nVidia GRID 2.0 – New GPUs and New Licensing Model
In September 2015, GRID 2.0 was announced during VMWorld. The promise of current generation Maxwell-based GPUs, when combined with the potential to develop solutions for form factors that were incapable of housing a full-sized adapter, made for a very compelling proposition. Creative architecture by Tier 1 vendors has provided a means to achieve a level of density that can change the scale of economies as it relates to hardware for graphically accelerated virtual solutions. This does come with a considerable catch as additional licensing that wasn’t present in the GRID 1.0 model has come into existence. Costs scale with the need for dedicated resources from the visualization perspective, and the end result may not be advantageous depending on the profiles required to support remote resources. The breakdown of what each license targets from an application or use case perspective is clearly defined on nVidia’s site. Care must be taken when balancing the available compute resources and the GPU solutions within a given platform. In a traditional blade form factor that accommodates a single MXM form factor GPU, excess resources may be available to provision additional virtual desktop instances that do not leverage a GPU. Conversely, rack mount form factors that may house multiple add-in cards have the potential to enable a visualization-heavy platform that does not offer enough compute to provide a positive and expected outcome. It will be extremely interesting to see what further advancements are in store during the next two GPU architecture refreshes.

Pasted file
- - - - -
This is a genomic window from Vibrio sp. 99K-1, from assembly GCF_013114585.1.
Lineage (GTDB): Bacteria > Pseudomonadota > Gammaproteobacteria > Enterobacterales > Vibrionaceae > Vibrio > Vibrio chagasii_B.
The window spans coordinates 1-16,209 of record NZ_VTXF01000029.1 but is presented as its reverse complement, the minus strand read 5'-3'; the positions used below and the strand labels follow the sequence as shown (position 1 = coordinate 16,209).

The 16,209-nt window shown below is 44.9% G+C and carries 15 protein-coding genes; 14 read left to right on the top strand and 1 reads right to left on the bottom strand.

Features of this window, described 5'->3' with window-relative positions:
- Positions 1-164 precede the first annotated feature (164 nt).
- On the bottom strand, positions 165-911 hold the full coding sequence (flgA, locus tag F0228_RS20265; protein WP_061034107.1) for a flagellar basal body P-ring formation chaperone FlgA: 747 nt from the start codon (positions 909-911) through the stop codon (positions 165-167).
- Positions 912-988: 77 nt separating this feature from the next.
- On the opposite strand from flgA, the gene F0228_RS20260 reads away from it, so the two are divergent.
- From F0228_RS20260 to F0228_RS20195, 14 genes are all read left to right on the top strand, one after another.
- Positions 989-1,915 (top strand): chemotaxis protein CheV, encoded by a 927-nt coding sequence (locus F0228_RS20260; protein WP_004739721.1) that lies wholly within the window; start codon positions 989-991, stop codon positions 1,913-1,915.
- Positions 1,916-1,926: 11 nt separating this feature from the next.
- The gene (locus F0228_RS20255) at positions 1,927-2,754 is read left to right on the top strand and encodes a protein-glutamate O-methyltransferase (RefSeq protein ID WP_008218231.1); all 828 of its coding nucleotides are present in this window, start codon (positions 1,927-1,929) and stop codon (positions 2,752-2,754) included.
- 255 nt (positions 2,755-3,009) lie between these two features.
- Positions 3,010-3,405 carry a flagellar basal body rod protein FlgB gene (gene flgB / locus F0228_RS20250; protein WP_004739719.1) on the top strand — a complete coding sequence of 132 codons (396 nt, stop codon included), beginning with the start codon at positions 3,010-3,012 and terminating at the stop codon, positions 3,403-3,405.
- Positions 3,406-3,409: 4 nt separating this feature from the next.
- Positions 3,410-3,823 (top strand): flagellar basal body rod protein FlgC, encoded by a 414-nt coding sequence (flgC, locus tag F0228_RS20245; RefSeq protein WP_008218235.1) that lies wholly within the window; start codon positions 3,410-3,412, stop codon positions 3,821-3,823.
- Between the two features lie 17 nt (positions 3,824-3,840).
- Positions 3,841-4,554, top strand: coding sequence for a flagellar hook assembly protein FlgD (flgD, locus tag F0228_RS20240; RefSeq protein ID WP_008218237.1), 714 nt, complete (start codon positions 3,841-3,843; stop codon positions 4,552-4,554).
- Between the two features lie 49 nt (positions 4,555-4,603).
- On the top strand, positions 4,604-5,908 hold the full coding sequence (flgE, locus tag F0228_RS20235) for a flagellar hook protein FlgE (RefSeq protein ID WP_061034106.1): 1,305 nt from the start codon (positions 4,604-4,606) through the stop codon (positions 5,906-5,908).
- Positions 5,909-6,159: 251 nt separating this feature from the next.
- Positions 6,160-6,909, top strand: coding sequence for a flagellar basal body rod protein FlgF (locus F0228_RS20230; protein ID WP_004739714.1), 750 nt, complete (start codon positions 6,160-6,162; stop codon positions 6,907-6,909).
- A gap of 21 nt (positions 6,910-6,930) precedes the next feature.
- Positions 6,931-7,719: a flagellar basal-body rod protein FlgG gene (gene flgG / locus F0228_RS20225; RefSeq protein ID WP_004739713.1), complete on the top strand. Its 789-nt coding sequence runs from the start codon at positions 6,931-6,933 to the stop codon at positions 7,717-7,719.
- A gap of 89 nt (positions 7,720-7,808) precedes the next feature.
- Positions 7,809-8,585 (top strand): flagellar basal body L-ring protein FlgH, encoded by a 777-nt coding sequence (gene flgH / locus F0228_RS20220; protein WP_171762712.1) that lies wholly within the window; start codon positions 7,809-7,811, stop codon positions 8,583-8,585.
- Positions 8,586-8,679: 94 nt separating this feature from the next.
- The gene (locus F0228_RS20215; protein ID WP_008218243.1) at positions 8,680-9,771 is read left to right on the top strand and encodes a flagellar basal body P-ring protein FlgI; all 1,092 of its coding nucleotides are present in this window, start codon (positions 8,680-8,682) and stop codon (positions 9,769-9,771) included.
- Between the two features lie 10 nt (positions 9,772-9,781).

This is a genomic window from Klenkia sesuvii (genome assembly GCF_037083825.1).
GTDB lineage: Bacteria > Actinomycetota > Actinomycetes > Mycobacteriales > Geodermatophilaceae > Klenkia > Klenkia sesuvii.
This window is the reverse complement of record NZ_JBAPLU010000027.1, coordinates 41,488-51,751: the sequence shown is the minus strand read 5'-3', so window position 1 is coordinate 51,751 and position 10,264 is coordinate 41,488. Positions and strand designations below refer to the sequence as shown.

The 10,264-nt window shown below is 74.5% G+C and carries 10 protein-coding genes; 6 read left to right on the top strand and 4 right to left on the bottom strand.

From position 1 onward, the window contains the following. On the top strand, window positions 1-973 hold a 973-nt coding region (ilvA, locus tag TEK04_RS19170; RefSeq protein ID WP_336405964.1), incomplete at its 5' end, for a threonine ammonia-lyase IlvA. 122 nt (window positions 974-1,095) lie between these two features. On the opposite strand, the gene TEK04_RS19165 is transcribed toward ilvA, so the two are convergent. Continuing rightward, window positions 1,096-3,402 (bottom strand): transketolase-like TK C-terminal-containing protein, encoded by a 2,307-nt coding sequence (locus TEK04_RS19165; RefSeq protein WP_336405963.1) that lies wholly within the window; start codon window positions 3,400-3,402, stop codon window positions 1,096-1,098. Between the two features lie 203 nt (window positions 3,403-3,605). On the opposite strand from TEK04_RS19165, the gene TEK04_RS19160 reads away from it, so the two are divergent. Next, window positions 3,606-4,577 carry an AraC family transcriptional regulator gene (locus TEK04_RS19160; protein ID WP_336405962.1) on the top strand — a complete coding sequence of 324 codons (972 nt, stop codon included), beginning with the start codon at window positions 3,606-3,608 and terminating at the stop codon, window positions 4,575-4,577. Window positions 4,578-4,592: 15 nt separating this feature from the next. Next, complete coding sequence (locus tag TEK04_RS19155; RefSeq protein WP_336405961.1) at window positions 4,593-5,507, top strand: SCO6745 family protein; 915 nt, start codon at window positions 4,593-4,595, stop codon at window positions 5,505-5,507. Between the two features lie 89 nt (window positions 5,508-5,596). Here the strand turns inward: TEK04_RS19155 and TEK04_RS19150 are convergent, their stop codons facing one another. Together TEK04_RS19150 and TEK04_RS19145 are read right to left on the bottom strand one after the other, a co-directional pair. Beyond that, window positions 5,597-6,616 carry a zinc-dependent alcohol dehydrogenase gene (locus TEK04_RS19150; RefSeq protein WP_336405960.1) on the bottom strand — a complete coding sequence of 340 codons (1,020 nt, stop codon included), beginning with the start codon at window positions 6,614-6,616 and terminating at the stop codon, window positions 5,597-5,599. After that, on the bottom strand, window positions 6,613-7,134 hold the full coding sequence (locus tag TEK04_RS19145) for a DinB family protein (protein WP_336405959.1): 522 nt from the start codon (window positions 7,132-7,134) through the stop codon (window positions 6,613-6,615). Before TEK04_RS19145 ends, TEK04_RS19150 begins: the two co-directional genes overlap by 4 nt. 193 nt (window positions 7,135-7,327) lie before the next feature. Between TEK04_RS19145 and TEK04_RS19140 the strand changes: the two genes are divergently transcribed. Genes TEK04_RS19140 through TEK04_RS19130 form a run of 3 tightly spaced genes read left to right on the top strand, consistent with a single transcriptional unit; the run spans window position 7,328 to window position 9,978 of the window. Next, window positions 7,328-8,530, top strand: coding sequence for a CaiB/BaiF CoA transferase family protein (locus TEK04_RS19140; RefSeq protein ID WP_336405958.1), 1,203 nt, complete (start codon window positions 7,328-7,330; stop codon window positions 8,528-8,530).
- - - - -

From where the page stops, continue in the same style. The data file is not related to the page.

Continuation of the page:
In the better late than never department, AMD finally offered their salvo in this space. While competition can keep costs in check, there are some immediate concerns that stand out with respect to which competitive GPU AMD chose to bring to the contest. The Tonga-based solution contained in the FirePro S7150 (standard and x2 models) is based on the Graphics Core Next 1.2 architecture. It’s certainly a stable product that has been around for years, but its age is detrimental in the aspects of power consumption and performance against nVidia’s current-generation Maxwell solutions. The peak density per GPU is equal for both offerings, as 512MB of VRAM is allocated per each session in the most basic virtual profile. However, the performance edge will remain with nVidia for the foreseeable future.